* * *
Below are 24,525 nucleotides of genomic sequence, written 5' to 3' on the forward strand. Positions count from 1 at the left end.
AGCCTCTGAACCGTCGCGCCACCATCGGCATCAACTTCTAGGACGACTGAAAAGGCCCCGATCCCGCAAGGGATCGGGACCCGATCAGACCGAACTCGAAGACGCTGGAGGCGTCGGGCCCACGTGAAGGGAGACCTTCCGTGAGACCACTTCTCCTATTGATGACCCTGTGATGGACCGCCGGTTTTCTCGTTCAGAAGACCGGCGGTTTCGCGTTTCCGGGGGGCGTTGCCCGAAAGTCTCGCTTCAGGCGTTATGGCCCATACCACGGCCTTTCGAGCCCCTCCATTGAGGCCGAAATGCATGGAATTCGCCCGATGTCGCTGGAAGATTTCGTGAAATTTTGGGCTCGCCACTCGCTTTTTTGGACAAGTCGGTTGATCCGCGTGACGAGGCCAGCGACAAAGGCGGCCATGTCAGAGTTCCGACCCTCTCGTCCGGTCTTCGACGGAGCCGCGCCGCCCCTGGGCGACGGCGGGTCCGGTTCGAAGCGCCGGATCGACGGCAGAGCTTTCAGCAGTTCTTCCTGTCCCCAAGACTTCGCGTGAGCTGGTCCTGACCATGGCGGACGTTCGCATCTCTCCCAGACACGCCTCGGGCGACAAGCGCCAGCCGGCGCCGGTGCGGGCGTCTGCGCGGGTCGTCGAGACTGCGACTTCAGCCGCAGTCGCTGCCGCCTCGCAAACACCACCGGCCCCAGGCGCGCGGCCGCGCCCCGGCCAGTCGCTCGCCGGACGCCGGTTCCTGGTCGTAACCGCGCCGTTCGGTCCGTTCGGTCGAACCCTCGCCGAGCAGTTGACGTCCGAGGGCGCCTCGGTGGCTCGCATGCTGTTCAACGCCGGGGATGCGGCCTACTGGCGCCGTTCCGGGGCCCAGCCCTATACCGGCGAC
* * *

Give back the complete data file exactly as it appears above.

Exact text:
Below are 24,525 nucleotides of genomic sequence, written 5' to 3' on the forward strand. Positions count from 1 at the left end.
AGCCTCTGAACCGTCGCGCCACCATCGGCATCAACTTCTAGGACGACTGAAAAGGCCCCGATCCCGCAAGGGATCGGGACCCGATCAGACCGAACTCGAAGACGCTGGAGGCGTCGGGCCCACGTGAAGGGAGACCTTCCGTGAGACCACTTCTCCTATTGATGACCCTGTGATGGACCGCCGGTTTTCTCGTTCAGAAGACCGGCGGTTTCGCGTTTCCGGGGGGCGTTGCCCGAAAGTCTCGCTTCAGGCGTTATGGCCCATACCACGGCCTTTCGAGCCCCTCCATTGAGGCCGAAATGCATGGAATTCGCCCGATGTCGCTGGAAGATTTCGTGAAATTTTGGGCTCGCCACTCGCTTTTTTGGACAAGTCGGTTGATCCGCGTGACGAGGCCAGCGACAAAGGCGGCCATGTCAGAGTTCCGACCCTCTCGTCCGGTCTTCGACGGAGCCGCGCCGCCCCTGGGCGACGGCGGGTCCGGTTCGAAGCGCCGGATCGACGGCAGAGCTTTCAGCAGTTCTTCCTGTCCCCAAGACTTCGCGTGAGCTGGTCCTGACCATGGCGGACGTTCGCATCTCTCCCAGACACGCCTCGGGCGACAAGCGCCAGCCGGCGCCGGTGCGGGCGTCTGCGCGGGTCGTCGAGACTGCGACTTCAGCCGCAGTCGCTGCCGCCTCGCAAACACCACCGGCCCCAGGCGCGCGGCCGCGCCCCGGCCAGTCGCTCGCCGGACGCCGGTTCCTGGTCGTAACCGCGCCGTTCGGTCCGTTCGGTCGAACCCTCGCCGAGCAGTTGACGTCCGAGGGCGCCTCGGTGGCTCGCATGCTGTTCAACGCCGGGGATGCGGCCTACTGGCGCCGTTCCGGGGCCCAGCCCTATACCGGCGAC